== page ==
Hi, thank you so much for this site!
I was just wondering why the value for the background radiation is taken away from the gamma radiation and not the beta radiation?
Thank you 🙂
The answer isn’t really taking the value for the background radiation from the gamma radiation. Here’s some more detail on what the answer is saying:
When the source is 10cm from the detector, no alpha radiation is received at the detector, so the counter receives background radiation, plus beta and gamma radiation, and this totals 100 counts/s.
When the aluminum plate is put in front of the detector, it cuts off the beta radiation, but not the background or gamma radiation, and this totals 50 counts/s. Therefore the beta radiation must have been 50 counts/s.
When the source is taken away completely the detector only gets background radiation. Therefore the gamma radiation must have been 40 counts/s.
Going back to the starting state, when the counter was receiving background radiation, plus beta and gamma radiation, if the source is moved much closer the counter will also receive alpha radiation, so when the rate goes up from 100 to 400 counts/s, this extra 300 counts/s must have been the alpha radiation.
That makes a lot more sense, thank you so much!
Correct me if I am wrong but surely since the aluminium plate it held in front of the detector, it should block the background radiation as well as the beta? This meant I got the ratios of the beta and gamma the other way around. I agree with your result if the aluminium is held in front of the source however given the 10cm gap and it says in front of the detector, I cannot understand why it is this way around.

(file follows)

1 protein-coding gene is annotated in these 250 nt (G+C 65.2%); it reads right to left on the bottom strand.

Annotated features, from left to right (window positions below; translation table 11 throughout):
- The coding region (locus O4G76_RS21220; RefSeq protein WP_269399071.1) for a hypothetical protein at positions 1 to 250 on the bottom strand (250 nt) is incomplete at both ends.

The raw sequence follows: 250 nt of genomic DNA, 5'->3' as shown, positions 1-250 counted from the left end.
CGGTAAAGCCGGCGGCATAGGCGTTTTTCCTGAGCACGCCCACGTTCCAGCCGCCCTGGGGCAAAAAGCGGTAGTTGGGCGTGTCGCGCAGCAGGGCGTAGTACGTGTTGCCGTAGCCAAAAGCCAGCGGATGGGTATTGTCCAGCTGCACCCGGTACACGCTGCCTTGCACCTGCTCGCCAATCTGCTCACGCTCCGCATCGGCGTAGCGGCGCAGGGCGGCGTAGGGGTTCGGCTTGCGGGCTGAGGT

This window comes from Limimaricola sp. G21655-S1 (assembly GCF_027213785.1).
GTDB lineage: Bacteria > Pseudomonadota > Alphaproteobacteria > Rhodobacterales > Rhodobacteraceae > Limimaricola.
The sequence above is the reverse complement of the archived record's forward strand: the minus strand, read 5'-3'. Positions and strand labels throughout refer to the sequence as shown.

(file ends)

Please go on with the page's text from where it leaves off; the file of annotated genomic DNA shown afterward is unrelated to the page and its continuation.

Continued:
You won’t generally block most background radiation by putting an aluminum sheet in front of a detector no matter how close it is. Things you won’t block include: cosmic rays, environmental gamma radiation, gaseous radon, micro-particles, …
By the way, remember that this sort of question won’t come up in the 2016 test because the syllabus has changed.
But shouldn’t the intensity of the gamma radiation become 100 times stronger if you tenth the distance that the source is to the detector? Or am I missing something here?
You mean “doesn’t gamma radiation obey an inverse square law?”. Yes it would if it were a point source of radiation, but the question says the source “emits a parallel beam”, so this does not change in intensity with distance, so in this case, no.
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